Lama Tashi Mannox’s Dharma Art work shop at The Hermitage in June, was a great success in all sorts of ways. I enjoyed talking to Lama Tashi in depth about what creativity means in terms of Buddha Nature and how to translate the English idea of creativity in Tibetan. They don’t seem to have one word for all that creativity means for us in English.
I came up with various words that touched on the areas such as lhundrub (usually translated as spontaneous because it is not caused, being complete in itself, all of a piece with the Totality of everything), tsal, (often translated as creative power or essence, the characteristic or intrinsic skill, ability or virtue of a thing), rolpa which is usually translated as play (in all its senses), and gyen ( adornment, beautifying feature of a thing). I explained to him what Rigdzin Shikpo teaches about the arising of insight being a movement between the three, tsal, rolpa and gyen. See below.
Lama Tashi’s workshop introduced us to the painting of a circle, called an Enso in Japanese. The way he teaches it is very similar to how Trungpa Rinpoche taught about the Ashe, the single stroke in his Shambala teachings. Lama Tashi is very inspired by Trungpa Rinpoche’s teachings in general and Dharma Art in particular. He himself trained for eighteen years with Sherab Palden Beru, a very famous Thangka painted who used to live in Samye Ling. He passed away a few years ago and was a week in Tukdam (the after death meditation state of great yogins).
Lama Tashi is a world renowned master of the art of Tibetan calligraphy and gets invited to give exhibitions and demonstrations all over the world. We are very lucky to have had this chance to work with him at the Hermitage and look forward to his coming again.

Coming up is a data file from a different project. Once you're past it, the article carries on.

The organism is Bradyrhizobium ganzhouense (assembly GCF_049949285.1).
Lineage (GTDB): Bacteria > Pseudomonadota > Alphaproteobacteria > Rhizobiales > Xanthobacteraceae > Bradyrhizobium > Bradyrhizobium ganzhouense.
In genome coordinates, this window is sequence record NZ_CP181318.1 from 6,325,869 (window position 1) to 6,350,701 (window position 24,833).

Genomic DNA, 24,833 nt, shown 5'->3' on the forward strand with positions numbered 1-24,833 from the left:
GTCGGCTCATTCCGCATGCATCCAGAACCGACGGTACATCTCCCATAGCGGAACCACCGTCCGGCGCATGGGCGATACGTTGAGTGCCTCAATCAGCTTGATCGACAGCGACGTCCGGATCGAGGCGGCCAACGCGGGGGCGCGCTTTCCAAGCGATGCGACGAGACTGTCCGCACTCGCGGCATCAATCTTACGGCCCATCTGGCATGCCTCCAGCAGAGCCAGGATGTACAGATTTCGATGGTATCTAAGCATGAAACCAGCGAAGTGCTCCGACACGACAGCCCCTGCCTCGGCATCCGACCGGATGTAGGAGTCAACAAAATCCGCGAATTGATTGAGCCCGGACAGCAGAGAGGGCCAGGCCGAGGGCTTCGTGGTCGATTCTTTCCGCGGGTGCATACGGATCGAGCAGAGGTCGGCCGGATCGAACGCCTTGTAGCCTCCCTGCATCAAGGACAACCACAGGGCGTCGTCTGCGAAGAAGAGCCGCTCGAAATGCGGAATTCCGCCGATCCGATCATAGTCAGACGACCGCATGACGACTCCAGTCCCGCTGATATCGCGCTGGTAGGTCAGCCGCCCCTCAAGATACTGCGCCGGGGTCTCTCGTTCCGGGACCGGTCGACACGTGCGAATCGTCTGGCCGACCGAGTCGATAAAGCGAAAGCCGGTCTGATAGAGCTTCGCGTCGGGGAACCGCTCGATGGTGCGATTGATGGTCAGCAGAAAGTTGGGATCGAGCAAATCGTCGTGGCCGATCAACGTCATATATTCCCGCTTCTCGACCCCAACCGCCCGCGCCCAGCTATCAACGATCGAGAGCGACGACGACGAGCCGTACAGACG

He talked about integration of body, heart/mind, and the environment giving us various exercises to help us link into the vast spaciousness of our being and of Reality itself. The whole exercise of painting an enso expressed this integration and for this we needed confidence. It became very clear as he talked that he was talking about learning to really trust the heart wish, openness, clarity and sensitivity in a direct, precise and spontaneous way without the interference of thought and effort to control the outcome. In this way it was a practical demonstration of all the DHB principles. Meditation in Action.
One feature of this was confidence of the right kind. Not copying something or trying to impress but being very simple, honest and genuine and it involved cutting through fear, letting go of attachment to outcome, integration of inner sphere outer sphere and creative intermediate sphere, integration of clear intention, skill in knowing and using your materials, trusting the spontaneous completeness of the integrated whole.
He gave the example of how the Bhutanese shoot the arrow in archery. They shoot without looking at the target yet can hit it every time. Many years ago Trungpa Rinpoche gave the example of a potter throwing clay. When you throw your clay at the centre of the wheel, you create a perfect pot every time. It is about perfection and beauty that is the wholeness and truthfulness in the execution of the work. It is simply what it is and not pretending to be something else.
This means your intention and vision for the work is clear and complete before you put brush to paper, but how it actually turns out is still a surprise as if it had a life of its own..